This dilemma exists not because European populations are particularly drawn to immoral or unworkable policies but because of the framing of the issue. And it is a dilemma that has spawned two broad approaches, neither of which provides a solution.
The predominant approach is the one that I have described – that Europe needs stricter controls, bigger fences, more military patrols. Such policies may attract popular support but although those who promote such policies portray themselves as ‘realists’, it is not just an immoral approach but an unworkable one. However strong one makes Fortress Europe, fences and warships will not deter migrants. And, so, however strong the Fortress, the demand will be for it to be stronger still.
The ‘idealists’, on the other hand, seek to promote a more moral immigration policy, but also seem willing to ignore the democratic will to do so. This approach is no more workable or moral than the realist stance. No policy to which the public is hostile is likely to work in practice, nor is ignoring democracy a moral approach.Liberal immigration policies can be enforced only by winning public support, not in spite of public opposition. Winning such support is not an impossibility. But there are no quick fixes that allow us to tie together the moral, the workable and the democratic.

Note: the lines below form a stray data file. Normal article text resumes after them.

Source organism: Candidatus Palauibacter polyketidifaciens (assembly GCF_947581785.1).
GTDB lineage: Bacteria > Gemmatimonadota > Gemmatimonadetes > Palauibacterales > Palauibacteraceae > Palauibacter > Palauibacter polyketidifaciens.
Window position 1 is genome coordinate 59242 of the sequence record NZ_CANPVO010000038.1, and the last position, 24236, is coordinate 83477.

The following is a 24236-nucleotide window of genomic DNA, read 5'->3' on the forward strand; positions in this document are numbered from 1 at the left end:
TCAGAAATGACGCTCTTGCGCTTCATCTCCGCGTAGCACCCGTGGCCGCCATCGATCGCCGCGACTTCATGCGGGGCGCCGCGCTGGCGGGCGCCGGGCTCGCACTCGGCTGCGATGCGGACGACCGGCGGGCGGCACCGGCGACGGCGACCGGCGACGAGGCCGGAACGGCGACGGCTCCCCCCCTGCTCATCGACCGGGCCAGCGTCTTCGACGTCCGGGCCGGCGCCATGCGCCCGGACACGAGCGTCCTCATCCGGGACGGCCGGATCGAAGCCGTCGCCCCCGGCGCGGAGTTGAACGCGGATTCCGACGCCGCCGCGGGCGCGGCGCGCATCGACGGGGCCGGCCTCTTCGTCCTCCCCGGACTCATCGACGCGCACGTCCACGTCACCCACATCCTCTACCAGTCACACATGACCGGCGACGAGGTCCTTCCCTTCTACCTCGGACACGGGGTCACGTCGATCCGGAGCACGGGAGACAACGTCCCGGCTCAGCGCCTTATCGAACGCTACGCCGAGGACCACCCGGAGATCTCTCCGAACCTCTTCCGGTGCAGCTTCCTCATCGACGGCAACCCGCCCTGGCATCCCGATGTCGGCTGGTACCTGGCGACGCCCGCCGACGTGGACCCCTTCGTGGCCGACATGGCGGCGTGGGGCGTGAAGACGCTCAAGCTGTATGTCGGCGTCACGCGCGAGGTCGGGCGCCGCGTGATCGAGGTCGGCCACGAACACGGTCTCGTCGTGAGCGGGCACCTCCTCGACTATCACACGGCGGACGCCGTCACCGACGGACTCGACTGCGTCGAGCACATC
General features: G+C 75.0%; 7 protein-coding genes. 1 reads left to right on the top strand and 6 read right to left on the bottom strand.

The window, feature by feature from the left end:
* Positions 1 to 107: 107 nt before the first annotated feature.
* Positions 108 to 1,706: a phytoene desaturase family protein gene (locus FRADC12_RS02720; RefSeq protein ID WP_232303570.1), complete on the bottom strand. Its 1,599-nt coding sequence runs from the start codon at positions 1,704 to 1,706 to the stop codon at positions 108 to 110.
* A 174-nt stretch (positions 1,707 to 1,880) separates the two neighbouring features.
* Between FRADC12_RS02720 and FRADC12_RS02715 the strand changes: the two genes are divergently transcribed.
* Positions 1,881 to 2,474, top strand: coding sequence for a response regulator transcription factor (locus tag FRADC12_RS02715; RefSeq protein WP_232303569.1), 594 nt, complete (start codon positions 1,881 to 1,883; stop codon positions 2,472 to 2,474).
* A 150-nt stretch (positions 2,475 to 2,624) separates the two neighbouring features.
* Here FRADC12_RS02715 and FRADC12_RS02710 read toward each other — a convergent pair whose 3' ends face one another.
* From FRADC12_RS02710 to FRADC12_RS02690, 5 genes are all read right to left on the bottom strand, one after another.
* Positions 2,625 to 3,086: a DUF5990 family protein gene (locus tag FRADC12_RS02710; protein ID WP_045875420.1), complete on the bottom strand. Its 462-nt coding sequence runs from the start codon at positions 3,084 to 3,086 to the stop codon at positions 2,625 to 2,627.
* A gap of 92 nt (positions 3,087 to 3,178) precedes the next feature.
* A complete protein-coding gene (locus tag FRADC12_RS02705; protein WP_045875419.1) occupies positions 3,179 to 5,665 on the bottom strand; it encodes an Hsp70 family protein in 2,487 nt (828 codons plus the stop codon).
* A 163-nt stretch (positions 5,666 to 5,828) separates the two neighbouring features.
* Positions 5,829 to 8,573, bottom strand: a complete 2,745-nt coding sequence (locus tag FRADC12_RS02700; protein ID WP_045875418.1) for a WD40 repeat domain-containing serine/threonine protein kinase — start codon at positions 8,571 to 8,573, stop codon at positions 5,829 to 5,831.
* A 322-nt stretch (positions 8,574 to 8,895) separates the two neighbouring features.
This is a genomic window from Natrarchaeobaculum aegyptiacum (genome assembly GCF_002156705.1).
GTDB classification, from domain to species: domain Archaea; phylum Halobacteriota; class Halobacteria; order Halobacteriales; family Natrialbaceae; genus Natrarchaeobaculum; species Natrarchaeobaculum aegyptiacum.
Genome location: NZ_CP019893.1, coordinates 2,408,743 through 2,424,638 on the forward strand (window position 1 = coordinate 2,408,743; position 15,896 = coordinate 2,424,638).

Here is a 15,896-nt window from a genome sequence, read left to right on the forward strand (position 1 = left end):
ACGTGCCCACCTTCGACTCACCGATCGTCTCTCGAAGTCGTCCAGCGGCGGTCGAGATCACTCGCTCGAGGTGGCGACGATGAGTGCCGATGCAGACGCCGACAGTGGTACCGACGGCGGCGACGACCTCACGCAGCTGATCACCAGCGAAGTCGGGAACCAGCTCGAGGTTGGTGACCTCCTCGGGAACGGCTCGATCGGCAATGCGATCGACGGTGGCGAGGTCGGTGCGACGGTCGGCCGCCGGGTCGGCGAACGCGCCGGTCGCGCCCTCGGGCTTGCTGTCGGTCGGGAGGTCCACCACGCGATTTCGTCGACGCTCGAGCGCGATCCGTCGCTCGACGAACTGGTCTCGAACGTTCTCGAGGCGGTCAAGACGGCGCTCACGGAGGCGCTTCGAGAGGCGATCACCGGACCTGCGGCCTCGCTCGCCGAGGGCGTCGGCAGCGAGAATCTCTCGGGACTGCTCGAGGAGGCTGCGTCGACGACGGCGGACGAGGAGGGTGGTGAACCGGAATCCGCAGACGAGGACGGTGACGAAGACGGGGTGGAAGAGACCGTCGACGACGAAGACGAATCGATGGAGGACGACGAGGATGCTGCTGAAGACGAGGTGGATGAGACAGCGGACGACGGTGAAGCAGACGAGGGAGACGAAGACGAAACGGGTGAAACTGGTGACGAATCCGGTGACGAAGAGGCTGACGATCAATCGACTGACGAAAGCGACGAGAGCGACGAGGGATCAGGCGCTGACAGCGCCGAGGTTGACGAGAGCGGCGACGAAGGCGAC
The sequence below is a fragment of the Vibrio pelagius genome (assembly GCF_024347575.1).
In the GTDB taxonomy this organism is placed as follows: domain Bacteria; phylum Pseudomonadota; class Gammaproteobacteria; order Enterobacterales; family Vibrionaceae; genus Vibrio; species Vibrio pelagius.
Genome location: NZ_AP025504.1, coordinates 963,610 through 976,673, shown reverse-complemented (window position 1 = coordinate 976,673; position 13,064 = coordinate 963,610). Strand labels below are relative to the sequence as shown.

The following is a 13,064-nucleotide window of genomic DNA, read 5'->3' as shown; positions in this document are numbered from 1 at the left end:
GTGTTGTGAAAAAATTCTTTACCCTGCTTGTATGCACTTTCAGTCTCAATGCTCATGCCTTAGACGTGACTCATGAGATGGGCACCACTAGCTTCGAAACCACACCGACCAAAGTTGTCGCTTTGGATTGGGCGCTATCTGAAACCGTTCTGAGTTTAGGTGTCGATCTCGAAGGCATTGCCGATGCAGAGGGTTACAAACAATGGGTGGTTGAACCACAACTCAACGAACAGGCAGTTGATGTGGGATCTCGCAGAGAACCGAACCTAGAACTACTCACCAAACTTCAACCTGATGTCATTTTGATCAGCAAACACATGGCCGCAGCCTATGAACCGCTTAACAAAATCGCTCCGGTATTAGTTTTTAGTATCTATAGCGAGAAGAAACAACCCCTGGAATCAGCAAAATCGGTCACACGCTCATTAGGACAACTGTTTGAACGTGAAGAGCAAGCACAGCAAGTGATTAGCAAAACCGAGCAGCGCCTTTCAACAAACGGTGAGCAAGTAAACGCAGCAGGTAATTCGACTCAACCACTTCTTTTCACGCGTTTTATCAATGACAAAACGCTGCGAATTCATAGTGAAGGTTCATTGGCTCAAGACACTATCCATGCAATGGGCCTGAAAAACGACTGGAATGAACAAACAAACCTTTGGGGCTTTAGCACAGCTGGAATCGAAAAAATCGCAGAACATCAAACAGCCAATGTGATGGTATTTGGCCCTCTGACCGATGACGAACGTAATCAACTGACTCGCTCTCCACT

The migrant crisis is a longstanding one – its roots go back to the 1990s – and whatever policies are conjured up will not solve it this year or the next. Indeed, the key problem lies not at the level of policy at all, but at the level of attitude and perception. That is why we need to think much more in the long term.
Finally, we need a more open debate about immigration. By this I don’t mean that we don’t talk enough about immigration. If anything, public discourse is too saturated with immigration talk. I mean, rather, that the character of public discourse, not just about immigration but also more broadly about diversity and the kinds of societies we want to build, needs to change.
The debate about immigration is, of course, a debate not about the external, but about the internal. The fear of the Other is really an expression of anxieties about the Self. Debates about immigration are about he ways in which we imagine society, and the values we want society to embody. In recent years, much of this has been discussed through the medium of ‘diversity’.
When we talk about diversity, what we mean is that the world is a messy place, full of clashes and conflicts. That, in my view, is all for the good, for such clashes and conflicts are the stuff of political and cultural engagement. Diversity is important, not in and of itself, but because it allows us to expand our horizons, to compare and contrast different values, beliefs and lifestyles, make judgments upon them, and decide which may be better and which may be worse. It is important, in other words, because it allows us to engage in political dialogue and debate that can, paradoxically, help create a more universal language of citizenship.